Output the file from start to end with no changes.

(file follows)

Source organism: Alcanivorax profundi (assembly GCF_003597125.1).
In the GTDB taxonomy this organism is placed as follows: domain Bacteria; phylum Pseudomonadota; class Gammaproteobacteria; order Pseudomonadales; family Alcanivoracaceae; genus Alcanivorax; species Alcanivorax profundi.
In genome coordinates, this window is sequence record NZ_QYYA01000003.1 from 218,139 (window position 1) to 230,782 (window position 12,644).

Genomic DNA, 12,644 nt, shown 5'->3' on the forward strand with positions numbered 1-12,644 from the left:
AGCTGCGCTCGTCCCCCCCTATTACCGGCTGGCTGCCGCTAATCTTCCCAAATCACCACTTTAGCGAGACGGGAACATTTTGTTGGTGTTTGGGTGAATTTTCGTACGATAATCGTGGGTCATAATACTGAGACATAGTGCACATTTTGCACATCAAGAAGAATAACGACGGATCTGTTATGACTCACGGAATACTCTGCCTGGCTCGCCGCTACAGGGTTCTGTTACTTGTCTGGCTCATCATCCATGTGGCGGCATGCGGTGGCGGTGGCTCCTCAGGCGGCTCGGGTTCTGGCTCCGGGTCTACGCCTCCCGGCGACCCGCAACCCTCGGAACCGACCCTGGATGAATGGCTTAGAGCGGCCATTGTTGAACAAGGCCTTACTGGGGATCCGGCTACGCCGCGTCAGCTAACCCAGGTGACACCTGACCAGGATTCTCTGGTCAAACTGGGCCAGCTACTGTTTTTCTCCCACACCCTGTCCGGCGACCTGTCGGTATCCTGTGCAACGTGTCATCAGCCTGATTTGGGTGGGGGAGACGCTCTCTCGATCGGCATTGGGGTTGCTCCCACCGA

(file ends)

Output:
Source organism: Alcanivorax profundi (assembly GCF_003597125.1).
In the GTDB taxonomy this organism is placed as follows: domain Bacteria; phylum Pseudomonadota; class Gammaproteobacteria; order Pseudomonadales; family Alcanivoracaceae; genus Alcanivorax; species Alcanivorax profundi.
In genome coordinates, this window is sequence record NZ_QYYA01000003.1 from 218,139 (window position 1) to 230,782 (window position 12,644).

Genomic DNA, 12,644 nt, shown 5'->3' on the forward strand with positions numbered 1-12,644 from the left:
AGCTGCGCTCGTCCCCCCCTATTACCGGCTGGCTGCCGCTAATCTTCCCAAATCACCACTTTAGCGAGACGGGAACATTTTGTTGGTGTTTGGGTGAATTTTCGTACGATAATCGTGGGTCATAATACTGAGACATAGTGCACATTTTGCACATCAAGAAGAATAACGACGGATCTGTTATGACTCACGGAATACTCTGCCTGGCTCGCCGCTACAGGGTTCTGTTACTTGTCTGGCTCATCATCCATGTGGCGGCATGCGGTGGCGGTGGCTCCTCAGGCGGCTCGGGTTCTGGCTCCGGGTCTACGCCTCCCGGCGACCCGCAACCCTCGGAACCGACCCTGGATGAATGGCTTAGAGCGGCCATTGTTGAACAAGGCCTTACTGGGGATCCGGCTACGCCGCGTCAGCTAACCCAGGTGACACCTGACCAGGATTCTCTGGTCAAACTGGGCCAGCTACTGTTTTTCTCCCACACCCTGTCCGGCGACCTGTCGGTATCCTGTGCAACGTGTCATCAGCCTGATTTGGGTGGGGGAGACGCTCTCTCGATCGGCATTGGGGTTGCTCCCACCGA